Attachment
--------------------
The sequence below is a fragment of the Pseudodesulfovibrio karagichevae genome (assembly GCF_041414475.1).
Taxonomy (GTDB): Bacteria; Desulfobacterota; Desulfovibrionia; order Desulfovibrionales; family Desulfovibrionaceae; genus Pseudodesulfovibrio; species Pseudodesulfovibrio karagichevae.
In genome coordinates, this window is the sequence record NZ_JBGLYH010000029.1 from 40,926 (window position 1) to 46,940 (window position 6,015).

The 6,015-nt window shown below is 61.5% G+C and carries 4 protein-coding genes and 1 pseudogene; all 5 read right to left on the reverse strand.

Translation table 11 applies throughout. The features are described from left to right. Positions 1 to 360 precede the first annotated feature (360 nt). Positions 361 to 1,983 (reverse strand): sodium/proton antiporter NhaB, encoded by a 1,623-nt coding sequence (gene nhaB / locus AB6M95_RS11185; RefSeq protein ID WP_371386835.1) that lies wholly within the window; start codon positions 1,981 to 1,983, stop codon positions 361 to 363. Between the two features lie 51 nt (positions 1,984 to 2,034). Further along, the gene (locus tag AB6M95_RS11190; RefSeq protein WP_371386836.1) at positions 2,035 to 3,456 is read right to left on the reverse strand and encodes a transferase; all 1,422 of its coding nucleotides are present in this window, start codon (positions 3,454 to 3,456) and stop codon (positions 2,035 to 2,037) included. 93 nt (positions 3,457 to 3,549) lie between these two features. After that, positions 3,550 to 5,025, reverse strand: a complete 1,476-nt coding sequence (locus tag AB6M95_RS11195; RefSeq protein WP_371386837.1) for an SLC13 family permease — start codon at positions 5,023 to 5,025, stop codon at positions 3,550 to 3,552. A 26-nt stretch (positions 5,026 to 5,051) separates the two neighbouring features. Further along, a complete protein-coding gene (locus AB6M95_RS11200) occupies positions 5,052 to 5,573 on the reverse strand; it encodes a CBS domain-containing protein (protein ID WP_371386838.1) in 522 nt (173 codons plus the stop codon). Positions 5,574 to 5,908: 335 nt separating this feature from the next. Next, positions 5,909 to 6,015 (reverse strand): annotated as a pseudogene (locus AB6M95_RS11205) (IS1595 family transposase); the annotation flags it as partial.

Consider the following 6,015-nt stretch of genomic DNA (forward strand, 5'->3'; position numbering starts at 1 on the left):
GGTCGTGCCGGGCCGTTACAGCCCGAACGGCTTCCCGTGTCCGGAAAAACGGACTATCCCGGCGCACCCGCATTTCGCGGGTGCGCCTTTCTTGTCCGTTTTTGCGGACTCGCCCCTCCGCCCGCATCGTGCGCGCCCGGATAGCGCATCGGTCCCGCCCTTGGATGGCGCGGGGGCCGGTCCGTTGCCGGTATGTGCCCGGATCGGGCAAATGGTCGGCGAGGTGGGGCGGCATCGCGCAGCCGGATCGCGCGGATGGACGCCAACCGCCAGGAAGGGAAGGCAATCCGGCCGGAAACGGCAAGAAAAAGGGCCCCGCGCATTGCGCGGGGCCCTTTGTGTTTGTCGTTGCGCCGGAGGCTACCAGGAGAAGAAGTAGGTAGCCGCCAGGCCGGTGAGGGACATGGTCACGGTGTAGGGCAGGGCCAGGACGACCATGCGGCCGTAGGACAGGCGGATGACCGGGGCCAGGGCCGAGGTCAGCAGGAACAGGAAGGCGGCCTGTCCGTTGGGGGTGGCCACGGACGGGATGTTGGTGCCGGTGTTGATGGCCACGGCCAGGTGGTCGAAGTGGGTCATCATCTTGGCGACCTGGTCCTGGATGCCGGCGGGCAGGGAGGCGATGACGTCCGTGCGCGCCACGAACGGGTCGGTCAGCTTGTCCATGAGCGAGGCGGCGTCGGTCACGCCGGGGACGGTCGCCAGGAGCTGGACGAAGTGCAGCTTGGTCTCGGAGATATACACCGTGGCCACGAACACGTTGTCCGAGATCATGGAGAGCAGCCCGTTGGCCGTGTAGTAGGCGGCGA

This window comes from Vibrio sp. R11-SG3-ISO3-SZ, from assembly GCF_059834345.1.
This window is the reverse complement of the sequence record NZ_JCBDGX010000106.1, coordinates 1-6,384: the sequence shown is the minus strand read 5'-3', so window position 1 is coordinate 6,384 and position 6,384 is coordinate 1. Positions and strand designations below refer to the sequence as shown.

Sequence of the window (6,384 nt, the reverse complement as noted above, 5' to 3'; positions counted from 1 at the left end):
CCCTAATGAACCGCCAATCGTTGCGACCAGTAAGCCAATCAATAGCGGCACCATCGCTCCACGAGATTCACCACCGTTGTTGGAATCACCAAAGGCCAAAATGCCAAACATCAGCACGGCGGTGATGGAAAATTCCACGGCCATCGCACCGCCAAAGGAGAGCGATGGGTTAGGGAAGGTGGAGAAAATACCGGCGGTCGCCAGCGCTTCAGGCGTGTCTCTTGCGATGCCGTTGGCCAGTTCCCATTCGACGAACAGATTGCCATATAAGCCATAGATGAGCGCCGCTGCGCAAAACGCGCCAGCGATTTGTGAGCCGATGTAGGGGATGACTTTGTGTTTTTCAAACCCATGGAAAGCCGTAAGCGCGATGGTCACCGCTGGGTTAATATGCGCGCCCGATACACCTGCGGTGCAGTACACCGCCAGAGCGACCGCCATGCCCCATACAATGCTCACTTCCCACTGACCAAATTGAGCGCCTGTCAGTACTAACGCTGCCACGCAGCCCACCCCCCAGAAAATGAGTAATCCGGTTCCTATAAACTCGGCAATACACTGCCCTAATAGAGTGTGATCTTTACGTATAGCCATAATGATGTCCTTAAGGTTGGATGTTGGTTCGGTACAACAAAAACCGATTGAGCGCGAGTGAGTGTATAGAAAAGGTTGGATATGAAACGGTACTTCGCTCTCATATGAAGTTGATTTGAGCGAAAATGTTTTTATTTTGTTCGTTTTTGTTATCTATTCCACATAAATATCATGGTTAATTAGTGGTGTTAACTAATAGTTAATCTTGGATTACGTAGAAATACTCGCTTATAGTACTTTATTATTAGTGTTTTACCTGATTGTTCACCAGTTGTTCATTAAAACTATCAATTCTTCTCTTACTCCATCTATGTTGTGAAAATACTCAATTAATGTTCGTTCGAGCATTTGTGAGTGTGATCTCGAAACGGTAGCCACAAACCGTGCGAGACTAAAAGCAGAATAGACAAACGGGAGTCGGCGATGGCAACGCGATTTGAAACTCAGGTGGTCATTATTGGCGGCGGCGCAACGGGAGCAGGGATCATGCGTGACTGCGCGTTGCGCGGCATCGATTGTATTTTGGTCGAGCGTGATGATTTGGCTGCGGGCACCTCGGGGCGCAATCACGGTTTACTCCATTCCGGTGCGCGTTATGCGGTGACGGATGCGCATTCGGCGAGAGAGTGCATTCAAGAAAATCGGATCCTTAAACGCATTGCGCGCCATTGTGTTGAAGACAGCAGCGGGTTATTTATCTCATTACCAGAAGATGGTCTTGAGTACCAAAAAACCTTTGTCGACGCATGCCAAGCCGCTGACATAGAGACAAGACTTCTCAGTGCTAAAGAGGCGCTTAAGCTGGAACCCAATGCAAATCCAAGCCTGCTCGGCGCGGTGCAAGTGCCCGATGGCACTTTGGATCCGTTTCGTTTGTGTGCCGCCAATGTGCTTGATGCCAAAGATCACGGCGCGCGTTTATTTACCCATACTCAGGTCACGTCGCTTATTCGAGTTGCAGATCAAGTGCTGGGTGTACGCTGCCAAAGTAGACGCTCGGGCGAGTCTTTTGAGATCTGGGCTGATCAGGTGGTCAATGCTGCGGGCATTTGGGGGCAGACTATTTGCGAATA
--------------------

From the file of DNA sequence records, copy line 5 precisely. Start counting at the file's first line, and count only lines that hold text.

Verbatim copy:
Translation table 11 applies throughout. The features are described from left to right. Positions 1 to 360 precede the first annotated feature (360 nt). Positions 361 to 1,983 (reverse strand): sodium/proton antiporter NhaB, encoded by a 1,623-nt coding sequence (gene nhaB / locus AB6M95_RS11185; RefSeq protein ID WP_371386835.1) that lies wholly within the window; start codon positions 1,981 to 1,983, stop codon positions 361 to 363. Between the two features lie 51 nt (positions 1,984 to 2,034). Further along, the gene (locus tag AB6M95_RS11190; RefSeq protein WP_371386836.1) at positions 2,035 to 3,456 is read right to left on the reverse strand and encodes a transferase; all 1,422 of its coding nucleotides are present in this window, start codon (positions 3,454 to 3,456) and stop codon (positions 2,035 to 2,037) included. 93 nt (positions 3,457 to 3,549) lie between these two features. After that, positions 3,550 to 5,025, reverse strand: a complete 1,476-nt coding sequence (locus tag AB6M95_RS11195; RefSeq protein WP_371386837.1) for an SLC13 family permease — start codon at positions 5,023 to 5,025, stop codon at positions 3,550 to 3,552. A 26-nt stretch (positions 5,026 to 5,051) separates the two neighbouring features. Further along, a complete protein-coding gene (locus AB6M95_RS11200) occupies positions 5,052 to 5,573 on the reverse strand; it encodes a CBS domain-containing protein (protein ID WP_371386838.1) in 522 nt (173 codons plus the stop codon). Positions 5,574 to 5,908: 335 nt separating this feature from the next. Next, positions 5,909 to 6,015 (reverse strand): annotated as a pseudogene (locus AB6M95_RS11205) (IS1595 family transposase); the annotation flags it as partial.